A Reflection on Pre-Service Training: Part 3, Language Acquisition
What languages are spoken in Indonesia? What has it been like acquire the necessary communication skills for survival?
Language acquisition is the most crucial part of Pre-Service Training. The ability to speak and communicate, as you might expect, is the governing factor for everything else I do in Indonesia. There is a wide variety of English language capability among each trainee’s host family, but mine speaks almost none. One of my host family members knows enough to translate certain words when I’m in a real jam, but all of my household communication is conducted in Bahasa Indonesia (lit. ‘the language of Indonesia’). It has been this way since I arrived. You can imagine the frustrations and miscommunications this had led to over the course of the past ten weeks.
Communicating with my host family is the test to see what remember from my classes. For the first six weeks, all of the trainees were instructed by teachers from a language institution in Jogjakarta. Each of the villages had their own teacher so class sizes were small. The small class size, a focus on conversational Indonesian, and the custom made textbooks for Peace Corps really made the curriculum effective. During Week 10, the villages were rearranged and a different teacher from the same Jogja language institute taught is local languages for our permanent site. I learned Javanese.
The interesting thing is that Bahasa Indonesia is actually not a first language for my host family either. Indonesian, in fact, is almost nobody in the world’s first language. It was recently created (perhaps early 20th century or so) and is supposed to unify the vast archipelago that is now nationally known as ‘Indonesia.’ Just about everyone in the country speaks it, but people in Java grow up speaking Basa Jawa (or, Javanese). From my observation, Indonesian is primarily a written language used in newspapers, advertisements, and publically visible signage. It is also the language of education after the age of seven as well as the language of government. At my permanent site (where I have been for three days now), there is a wide variety of local languages spoken. There is, of course, Indonesian and Javanese. The level of Javanese (there are five levels) that I studied for one week in class, however, is not the level that is used by people in my new village, so I’ve essentially had to relearn Javanese. I am also close to the islands of Madura and Bali, which also each have a different language. People who are from those islands eagerly try to teach me translations in their native tongue. Then there is the local language of Banyuwangi that mashes all of the aforementioned languages into one. And then, because I teach at an Islamic school, certain teachers have been throwing in Arabic vocabulary whenever they get a chance. So let’s see. That makes one (Indonesian), two (Jawa Ngoko), three (Jawa Krama), four (Madura), five (Bali), six (Banyuwangi, seven (Arabic) languages that are thrown at me. Thankfully I’ve steered clear from the school’s Japanese teacher so far.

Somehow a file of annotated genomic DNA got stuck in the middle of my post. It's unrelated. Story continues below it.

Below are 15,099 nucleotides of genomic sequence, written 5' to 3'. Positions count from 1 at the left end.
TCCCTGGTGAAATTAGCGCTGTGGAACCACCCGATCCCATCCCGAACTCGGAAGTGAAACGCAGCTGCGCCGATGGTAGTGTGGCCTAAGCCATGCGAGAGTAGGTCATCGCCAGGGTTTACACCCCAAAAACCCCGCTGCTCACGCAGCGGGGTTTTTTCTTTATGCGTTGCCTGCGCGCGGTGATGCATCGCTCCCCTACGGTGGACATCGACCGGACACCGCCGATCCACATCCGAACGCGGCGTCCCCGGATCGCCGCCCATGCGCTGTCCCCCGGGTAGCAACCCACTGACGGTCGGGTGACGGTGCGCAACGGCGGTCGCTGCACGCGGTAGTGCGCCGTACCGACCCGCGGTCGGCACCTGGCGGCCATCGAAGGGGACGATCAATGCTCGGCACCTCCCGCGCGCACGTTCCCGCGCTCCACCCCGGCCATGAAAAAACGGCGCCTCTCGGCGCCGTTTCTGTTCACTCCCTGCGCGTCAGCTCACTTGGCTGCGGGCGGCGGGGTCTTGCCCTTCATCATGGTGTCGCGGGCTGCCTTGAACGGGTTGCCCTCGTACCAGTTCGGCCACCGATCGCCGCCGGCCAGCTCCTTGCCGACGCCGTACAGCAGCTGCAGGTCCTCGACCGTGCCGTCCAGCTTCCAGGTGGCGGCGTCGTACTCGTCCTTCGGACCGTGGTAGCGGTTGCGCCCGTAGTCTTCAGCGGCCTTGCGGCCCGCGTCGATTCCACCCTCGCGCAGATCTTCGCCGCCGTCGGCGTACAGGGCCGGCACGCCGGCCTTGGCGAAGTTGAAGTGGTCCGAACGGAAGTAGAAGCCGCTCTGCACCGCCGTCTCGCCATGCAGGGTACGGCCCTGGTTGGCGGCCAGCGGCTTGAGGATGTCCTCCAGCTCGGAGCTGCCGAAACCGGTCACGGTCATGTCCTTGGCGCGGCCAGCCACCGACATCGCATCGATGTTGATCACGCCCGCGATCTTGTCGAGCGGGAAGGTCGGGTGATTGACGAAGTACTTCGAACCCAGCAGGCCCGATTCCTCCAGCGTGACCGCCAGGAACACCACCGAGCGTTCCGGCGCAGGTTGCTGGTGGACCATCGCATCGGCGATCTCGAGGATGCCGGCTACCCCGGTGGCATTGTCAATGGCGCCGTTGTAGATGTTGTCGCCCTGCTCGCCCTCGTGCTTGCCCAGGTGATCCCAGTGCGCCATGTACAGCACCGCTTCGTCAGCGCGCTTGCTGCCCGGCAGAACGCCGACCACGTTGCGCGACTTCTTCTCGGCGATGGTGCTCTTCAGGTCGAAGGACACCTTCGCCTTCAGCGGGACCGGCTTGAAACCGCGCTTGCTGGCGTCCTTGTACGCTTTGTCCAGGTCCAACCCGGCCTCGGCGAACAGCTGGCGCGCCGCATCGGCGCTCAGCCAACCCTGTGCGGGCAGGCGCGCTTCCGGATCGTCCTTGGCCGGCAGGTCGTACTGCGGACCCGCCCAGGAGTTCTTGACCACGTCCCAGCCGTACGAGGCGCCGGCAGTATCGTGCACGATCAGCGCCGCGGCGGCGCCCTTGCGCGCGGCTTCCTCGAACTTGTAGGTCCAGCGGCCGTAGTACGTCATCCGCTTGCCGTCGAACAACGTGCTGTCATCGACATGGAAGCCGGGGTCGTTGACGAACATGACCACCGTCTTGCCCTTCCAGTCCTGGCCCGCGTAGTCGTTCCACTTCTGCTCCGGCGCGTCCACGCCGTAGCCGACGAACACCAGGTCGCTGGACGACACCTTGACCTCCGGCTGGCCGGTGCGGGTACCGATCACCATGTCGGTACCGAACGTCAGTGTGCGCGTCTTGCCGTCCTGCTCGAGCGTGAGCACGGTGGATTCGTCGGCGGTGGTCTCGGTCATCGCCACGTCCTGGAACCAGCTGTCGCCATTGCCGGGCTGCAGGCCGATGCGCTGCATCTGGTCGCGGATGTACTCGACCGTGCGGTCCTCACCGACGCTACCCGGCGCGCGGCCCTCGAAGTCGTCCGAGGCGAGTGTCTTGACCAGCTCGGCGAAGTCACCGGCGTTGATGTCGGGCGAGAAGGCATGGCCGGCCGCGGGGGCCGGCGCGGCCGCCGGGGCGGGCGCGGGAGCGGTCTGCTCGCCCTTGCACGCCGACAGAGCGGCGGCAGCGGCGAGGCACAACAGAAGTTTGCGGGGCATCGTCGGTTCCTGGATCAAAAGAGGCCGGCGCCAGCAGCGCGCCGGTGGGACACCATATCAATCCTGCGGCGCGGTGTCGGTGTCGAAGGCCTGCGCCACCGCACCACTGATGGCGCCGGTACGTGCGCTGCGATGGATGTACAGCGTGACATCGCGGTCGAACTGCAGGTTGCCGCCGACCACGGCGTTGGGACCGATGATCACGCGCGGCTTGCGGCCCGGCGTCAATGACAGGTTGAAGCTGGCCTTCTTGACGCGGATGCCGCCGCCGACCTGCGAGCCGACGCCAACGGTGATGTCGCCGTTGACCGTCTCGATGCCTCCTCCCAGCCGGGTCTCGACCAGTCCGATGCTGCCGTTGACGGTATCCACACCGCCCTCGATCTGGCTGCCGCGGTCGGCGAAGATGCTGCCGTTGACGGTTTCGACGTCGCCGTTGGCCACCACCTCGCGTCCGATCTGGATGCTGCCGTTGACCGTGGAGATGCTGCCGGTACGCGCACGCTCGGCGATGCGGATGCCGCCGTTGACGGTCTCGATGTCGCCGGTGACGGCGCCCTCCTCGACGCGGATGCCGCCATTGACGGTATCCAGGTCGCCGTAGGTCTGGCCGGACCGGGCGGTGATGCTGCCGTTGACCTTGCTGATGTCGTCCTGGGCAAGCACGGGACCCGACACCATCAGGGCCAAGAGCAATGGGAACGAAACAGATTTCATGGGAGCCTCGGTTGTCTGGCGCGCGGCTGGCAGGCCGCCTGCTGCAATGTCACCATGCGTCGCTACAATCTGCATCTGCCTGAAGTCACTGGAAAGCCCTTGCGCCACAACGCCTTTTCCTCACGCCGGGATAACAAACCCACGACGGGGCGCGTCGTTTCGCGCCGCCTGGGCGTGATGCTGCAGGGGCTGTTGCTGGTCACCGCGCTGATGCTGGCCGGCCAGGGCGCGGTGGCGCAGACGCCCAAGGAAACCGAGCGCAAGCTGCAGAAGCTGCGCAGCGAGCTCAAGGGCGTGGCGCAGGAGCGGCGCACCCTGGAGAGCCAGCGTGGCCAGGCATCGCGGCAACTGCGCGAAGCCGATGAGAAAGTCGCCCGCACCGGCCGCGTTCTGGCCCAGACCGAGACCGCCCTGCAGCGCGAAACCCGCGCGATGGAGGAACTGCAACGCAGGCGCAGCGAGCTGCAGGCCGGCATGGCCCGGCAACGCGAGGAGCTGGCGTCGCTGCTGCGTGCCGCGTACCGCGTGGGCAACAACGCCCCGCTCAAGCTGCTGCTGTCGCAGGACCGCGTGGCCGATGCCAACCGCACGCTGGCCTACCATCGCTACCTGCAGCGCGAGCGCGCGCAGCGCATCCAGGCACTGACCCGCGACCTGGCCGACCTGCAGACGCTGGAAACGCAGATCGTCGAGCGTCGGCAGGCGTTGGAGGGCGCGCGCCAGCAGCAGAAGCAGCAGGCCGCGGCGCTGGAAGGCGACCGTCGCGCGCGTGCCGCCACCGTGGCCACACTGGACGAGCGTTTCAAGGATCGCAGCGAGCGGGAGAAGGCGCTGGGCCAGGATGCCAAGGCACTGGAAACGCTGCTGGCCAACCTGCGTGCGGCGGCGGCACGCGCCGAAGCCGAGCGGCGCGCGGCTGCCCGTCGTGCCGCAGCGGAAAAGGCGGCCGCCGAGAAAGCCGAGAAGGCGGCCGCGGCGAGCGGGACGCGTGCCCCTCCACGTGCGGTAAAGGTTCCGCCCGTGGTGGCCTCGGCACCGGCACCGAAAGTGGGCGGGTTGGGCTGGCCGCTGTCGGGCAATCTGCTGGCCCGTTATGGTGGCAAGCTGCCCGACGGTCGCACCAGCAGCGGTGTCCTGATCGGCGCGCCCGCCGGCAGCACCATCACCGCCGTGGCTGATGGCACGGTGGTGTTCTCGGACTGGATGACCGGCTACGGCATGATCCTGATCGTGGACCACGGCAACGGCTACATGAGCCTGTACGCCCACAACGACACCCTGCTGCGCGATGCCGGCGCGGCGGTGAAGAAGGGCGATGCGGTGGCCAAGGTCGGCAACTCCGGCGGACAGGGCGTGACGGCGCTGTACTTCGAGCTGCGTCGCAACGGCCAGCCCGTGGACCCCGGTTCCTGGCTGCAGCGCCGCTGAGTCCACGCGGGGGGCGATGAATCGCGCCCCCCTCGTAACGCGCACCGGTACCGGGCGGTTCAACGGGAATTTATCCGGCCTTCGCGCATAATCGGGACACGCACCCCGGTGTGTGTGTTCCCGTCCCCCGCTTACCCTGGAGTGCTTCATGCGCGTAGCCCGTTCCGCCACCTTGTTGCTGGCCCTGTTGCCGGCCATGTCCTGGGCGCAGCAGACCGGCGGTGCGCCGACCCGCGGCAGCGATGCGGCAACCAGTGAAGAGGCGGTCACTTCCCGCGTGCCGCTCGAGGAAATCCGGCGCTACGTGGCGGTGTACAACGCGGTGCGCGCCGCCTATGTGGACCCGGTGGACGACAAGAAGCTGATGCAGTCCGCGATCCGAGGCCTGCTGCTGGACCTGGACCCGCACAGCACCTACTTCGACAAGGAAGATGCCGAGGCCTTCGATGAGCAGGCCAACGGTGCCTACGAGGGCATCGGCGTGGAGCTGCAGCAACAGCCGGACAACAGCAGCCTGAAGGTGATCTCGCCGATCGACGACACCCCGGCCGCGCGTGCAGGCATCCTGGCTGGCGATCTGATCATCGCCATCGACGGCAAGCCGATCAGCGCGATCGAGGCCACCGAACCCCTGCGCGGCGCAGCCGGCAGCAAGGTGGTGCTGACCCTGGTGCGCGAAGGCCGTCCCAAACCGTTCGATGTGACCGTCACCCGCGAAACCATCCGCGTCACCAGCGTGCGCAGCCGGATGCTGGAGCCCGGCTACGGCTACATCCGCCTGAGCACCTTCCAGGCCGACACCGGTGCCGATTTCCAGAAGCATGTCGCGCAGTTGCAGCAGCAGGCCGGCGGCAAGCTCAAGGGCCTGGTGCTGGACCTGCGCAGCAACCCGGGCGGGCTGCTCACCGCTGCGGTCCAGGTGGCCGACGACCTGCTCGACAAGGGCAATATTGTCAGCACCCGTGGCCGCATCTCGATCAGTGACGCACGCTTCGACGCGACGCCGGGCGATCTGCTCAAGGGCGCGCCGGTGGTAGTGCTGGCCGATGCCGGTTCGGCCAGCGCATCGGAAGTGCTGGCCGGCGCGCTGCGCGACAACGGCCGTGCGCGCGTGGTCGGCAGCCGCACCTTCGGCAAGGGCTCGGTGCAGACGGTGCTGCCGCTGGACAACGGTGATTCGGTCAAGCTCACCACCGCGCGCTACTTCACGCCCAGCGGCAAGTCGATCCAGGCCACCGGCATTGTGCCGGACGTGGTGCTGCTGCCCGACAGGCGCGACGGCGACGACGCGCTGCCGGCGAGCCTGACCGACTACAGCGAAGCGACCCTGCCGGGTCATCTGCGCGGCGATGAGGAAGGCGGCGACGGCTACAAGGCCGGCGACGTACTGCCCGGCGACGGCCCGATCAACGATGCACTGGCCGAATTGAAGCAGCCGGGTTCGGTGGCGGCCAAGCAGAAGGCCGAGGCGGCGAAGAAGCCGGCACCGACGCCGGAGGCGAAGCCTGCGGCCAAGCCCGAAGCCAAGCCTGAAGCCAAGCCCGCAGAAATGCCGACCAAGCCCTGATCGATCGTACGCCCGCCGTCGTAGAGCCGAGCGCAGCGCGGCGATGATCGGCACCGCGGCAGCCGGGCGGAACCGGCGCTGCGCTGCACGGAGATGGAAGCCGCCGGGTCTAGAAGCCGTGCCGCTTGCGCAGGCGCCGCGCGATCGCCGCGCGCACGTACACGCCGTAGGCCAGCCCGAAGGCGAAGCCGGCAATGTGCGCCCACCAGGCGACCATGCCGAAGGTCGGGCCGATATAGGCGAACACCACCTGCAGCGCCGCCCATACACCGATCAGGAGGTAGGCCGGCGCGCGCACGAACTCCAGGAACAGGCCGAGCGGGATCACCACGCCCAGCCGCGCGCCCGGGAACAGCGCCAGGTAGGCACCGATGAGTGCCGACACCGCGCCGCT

Right now, I am trying to stick to Bahasa Indonesia. My Javanese is very limited. I really only know the phrases for the very beginning of the conversation—things anyone could learn to say after a day. I can feel my Indonesian getting better and better now that I am at my permanent site. Listening and using the language reminds me of a river. This metaphorical river passes under a bridge and branches in two directions. The first branch runs into a dam and must wade in a pool before continuing downstream. The other branch flows along unobstructed and is eventually met by the branch that was dammed up. In accordance with this description, the dam is my brain translating (sometimes quickly, sometimes slowly) words as I use or hear them in a conversation. Sometimes water spills out over the banks and doesn’t make it downstream (parts of sentences are lost to me). At the beginning of my time in Indonesia, all of the water was going through the dam. Now, however, more and more of the water is taking the other branch and passing unimpeded. I’ve found myself having conversations where I didn’t even have to really process what was being said. The words just come out and in, and the meaning registers effortlessly somewhere in my mind.
Unfortunately, the water level in this stream is still pretty low; .i.e., my vocabulary is still fairly limited. After finishing the six weeks of language class, I felt like my ability to communicate kind of stalled. I was retaining the things I had already learned, but I was stuck in what I knew. I wasn’t acquiring new words, and thus my conversations tended to be continuous loops of things I could easily say. The acquisition of vocabulary has picked back up at permanent site however. Learning a new word reminds me of the scene in Eternal Sunshine of the Spotless Mind when Jim Carey is running through his memories but objects, places, people, and entire concepts are disappearing as a doctor deletes them from his brain (sorry if you don’t get the reference). New words, of course, have the opposite effect. They add new possibilities to my Indonesian world. For example, today I could finally “miss” things in Indonesia. Before, I could only “like Mexican food” or “at home, I eat a lot of Mexican food;” now I can actually “miss Mexican food.” The word “miss” is simple, but I didn’t know it before today, and therefore, the whole concept of “missing” something didn’t exist between me and Indonesian people.